And then the consideration of the environmental impact of at least the main leg of the trip has become standard. When talking detailed connections and trade-offs, this then enters a space where personal preferences also play a role.
(See recent BTN Research Issue on The Frequent Traveller].
Whether to the traveller or the company’s (triple) bottom line: the actual cost is much wider than the main ticket fare or even the sum of all the tripâs fares.
The full travel story
There are now solutions to do this, both in consumer and business travel. The company I started in the follow-up to the conference provides a web-based software solution for travel planning.
Unlike traditional sites that consider only one means of transport at a time, it addresses the entire travel route by integrating rail, road and air connections and their numerous combinations.
In a single search, the patent-pending technology finds and ranks the best possible travel routes, allowing users to sort them according to their priorities such as price (fares and availability), travel time, productivity and CO2 emissions â all in a single view on one screen.
Essentially, all business trips include more than just the single obvious air ticket (common sense). For the first time, the 2013 edition of the Advito Industry ForecastÂ specifically includes ground transportation as an area of travel spend and estimates that together with two other secondary categories this accounts for close to 20% percent of spend in the US.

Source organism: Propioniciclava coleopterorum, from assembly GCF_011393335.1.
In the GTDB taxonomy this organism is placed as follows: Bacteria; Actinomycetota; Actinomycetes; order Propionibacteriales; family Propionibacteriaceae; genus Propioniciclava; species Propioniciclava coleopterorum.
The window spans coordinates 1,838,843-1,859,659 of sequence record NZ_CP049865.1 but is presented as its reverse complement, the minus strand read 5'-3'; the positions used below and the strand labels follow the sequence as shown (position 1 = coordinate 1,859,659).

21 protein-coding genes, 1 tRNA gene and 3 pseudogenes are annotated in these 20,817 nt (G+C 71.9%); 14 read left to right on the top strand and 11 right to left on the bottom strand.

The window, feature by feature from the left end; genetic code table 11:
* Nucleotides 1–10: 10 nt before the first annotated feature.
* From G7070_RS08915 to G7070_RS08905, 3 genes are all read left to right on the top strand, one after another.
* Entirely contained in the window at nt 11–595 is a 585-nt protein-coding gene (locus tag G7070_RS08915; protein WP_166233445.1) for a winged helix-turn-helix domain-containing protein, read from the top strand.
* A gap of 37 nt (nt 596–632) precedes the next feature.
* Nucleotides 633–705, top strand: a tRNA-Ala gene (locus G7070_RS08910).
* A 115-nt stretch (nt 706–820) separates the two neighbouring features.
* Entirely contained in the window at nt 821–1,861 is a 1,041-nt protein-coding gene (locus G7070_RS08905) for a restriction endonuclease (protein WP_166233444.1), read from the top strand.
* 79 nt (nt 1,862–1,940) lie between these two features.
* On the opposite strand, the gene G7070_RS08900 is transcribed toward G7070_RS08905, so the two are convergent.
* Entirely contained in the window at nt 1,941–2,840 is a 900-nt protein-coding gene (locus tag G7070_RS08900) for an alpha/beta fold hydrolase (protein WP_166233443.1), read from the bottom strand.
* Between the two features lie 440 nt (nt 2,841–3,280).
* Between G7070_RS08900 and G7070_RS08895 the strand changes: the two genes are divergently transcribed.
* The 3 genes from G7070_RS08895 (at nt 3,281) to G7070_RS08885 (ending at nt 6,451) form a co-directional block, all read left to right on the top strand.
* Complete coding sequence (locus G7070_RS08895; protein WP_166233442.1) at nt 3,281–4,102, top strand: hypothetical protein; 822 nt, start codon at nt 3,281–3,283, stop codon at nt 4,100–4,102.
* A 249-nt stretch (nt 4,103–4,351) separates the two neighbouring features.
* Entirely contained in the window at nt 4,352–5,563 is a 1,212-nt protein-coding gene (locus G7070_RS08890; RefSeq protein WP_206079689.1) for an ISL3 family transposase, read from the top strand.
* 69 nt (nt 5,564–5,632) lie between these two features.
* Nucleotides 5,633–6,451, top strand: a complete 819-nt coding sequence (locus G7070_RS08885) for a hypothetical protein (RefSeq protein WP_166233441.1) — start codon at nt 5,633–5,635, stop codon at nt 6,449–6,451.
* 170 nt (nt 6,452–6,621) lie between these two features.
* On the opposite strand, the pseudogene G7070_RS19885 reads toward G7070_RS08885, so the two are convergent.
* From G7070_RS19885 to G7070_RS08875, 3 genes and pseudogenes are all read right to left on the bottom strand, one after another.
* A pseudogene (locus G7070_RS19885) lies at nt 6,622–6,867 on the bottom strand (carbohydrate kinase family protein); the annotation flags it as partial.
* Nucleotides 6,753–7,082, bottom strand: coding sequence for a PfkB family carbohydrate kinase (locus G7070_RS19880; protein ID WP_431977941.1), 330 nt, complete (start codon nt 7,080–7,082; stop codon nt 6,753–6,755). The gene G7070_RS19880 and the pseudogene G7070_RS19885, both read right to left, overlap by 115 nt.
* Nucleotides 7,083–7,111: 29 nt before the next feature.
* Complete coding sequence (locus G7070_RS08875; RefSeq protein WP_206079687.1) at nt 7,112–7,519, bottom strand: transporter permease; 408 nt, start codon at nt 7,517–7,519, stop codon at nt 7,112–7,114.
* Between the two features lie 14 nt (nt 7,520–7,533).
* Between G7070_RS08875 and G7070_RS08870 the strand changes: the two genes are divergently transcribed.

The report admits that data is harder to come by â precisely because it is traditionally not considered from the beginning â so chances are they account for more overall.
Our solution has shown to scale in terms of traffic, content, as well as customization. It has also inspired other initiatives, startups such as Rome2Rio and Zoombu (later sold to Skyscanner) and projects from different industries, typically set up by people with a technical background and not previously associated with only one particular means of transport, putting them in a better position to overcome the challenges mentioned above, and it is safe to say that the concept is here to stay.
Now what do we call it?
In the above, I have avoided referring to the full travel story with any particular terminology, although it should be known under a widely accepted name, of course.
In particular, with the next generation of extensions on accommodation planning and on meeting optimization already available in beta and in need of more naming, it will help to have conventions on the basics in place.
A poll by PassengerFocus in the UK asked what people would call it, specifically:
“Imagine a journey on public transport where you have all the information you need, seamless connections and integrated ticketing. What would be the best way of describing this?”
At the time of writing this article the answers yielded a near-even split between the three alternatives proposed:
- 29% – end-to-end journey
- 37% – door-to-door journey
- 34% – from A to B
Other candidates include ‘address-to-address’ search, ‘entire route’ planning or ‘total trip management’. In business travel, âend-to-endâ already has another meaning referring to the process. âFrom A to Bâ and âentire routeâ planning might be perceived as somewhat vague.
So perhaps “total trip” is most appropriate â capturing both the door-to-door aspect and the wider interpretation of the trip cost.
And what do you call it?
NB:Â This is a guest article by Jochen Mundinger, chairman ofÂ RouteRank.